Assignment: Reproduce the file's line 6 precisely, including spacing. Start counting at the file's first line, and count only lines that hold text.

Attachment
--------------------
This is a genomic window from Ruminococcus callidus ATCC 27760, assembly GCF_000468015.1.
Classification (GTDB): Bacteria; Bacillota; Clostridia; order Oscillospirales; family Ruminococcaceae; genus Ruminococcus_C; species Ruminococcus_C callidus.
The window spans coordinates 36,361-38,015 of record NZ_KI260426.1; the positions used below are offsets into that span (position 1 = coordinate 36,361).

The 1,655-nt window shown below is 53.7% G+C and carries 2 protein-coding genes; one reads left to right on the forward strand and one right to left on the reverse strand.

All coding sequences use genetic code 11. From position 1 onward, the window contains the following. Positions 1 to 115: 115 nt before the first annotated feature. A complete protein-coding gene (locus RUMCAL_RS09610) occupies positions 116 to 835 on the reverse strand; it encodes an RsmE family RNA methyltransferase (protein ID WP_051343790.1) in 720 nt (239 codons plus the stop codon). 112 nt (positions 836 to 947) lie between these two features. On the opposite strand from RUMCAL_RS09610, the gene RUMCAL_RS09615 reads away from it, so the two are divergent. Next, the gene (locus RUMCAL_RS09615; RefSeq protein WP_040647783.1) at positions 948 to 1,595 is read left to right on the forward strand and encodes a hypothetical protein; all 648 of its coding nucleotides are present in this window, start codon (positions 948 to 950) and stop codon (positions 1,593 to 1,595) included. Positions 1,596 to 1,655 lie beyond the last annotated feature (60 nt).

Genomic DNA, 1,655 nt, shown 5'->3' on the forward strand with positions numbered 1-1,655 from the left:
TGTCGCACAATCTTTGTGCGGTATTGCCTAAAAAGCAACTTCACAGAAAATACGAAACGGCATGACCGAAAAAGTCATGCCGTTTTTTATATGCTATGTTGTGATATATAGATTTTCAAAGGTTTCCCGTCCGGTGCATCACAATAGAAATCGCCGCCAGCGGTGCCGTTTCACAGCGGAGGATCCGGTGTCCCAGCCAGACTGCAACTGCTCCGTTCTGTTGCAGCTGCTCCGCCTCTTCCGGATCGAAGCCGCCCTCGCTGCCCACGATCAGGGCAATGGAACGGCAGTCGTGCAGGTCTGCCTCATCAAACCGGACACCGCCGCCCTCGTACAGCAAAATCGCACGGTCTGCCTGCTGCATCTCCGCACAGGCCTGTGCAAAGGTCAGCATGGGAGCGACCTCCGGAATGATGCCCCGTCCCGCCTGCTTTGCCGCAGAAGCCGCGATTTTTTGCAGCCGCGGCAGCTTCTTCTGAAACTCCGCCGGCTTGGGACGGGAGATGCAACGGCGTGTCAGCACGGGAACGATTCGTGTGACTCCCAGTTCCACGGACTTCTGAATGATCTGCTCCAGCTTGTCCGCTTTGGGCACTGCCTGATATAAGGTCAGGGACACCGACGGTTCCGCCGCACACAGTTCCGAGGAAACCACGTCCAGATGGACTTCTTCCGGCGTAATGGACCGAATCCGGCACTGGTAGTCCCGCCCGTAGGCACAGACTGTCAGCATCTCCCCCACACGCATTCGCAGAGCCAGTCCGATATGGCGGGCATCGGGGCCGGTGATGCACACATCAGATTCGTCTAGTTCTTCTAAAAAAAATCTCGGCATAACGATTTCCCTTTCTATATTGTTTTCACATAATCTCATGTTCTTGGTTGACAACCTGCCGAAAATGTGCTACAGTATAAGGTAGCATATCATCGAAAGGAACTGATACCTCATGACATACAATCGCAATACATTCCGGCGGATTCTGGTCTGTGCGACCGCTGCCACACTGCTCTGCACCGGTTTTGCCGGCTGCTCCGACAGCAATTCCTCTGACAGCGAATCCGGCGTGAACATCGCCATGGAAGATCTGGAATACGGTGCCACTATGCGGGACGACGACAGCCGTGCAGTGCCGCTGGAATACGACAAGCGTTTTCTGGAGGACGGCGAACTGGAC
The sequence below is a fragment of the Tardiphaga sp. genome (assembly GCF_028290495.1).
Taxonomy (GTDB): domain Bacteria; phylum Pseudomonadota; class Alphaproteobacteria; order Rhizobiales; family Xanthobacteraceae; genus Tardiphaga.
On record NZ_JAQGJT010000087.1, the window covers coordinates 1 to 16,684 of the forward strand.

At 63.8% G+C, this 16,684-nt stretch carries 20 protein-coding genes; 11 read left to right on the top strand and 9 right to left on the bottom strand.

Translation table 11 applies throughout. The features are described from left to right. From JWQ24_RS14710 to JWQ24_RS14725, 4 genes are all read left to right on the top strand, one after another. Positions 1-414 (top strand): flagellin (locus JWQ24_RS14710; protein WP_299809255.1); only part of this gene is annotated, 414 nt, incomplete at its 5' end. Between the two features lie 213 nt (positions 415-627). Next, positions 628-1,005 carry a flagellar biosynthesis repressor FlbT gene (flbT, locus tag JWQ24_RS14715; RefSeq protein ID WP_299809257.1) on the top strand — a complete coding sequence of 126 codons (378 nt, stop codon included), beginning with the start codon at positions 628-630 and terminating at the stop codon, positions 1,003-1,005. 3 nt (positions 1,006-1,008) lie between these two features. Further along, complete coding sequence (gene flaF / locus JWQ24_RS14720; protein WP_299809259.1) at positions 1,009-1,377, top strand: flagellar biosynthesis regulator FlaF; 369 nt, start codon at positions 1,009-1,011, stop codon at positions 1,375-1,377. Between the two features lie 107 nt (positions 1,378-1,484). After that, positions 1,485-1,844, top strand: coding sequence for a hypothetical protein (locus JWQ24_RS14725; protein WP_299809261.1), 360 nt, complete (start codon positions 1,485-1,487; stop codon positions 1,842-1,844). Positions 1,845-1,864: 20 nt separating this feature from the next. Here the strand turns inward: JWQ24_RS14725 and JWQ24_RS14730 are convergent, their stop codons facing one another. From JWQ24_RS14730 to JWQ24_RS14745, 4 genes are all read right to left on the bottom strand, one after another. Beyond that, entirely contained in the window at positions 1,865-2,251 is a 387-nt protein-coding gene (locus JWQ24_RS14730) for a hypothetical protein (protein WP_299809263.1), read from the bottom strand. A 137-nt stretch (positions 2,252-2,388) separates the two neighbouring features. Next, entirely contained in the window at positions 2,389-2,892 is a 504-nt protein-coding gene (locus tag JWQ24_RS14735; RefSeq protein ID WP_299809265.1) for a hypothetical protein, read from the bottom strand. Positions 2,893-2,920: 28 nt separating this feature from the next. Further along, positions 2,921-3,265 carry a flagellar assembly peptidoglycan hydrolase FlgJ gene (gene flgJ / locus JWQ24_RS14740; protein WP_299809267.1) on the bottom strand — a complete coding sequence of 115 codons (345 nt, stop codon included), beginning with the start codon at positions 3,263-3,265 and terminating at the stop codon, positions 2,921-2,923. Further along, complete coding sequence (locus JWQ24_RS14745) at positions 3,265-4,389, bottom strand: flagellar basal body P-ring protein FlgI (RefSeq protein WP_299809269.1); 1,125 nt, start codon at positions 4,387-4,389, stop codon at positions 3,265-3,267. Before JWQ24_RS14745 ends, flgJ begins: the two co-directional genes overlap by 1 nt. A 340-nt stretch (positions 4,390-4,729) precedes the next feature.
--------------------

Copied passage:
Genomic DNA, 1,655 nt, shown 5'->3' on the forward strand with positions numbered 1-1,655 from the left: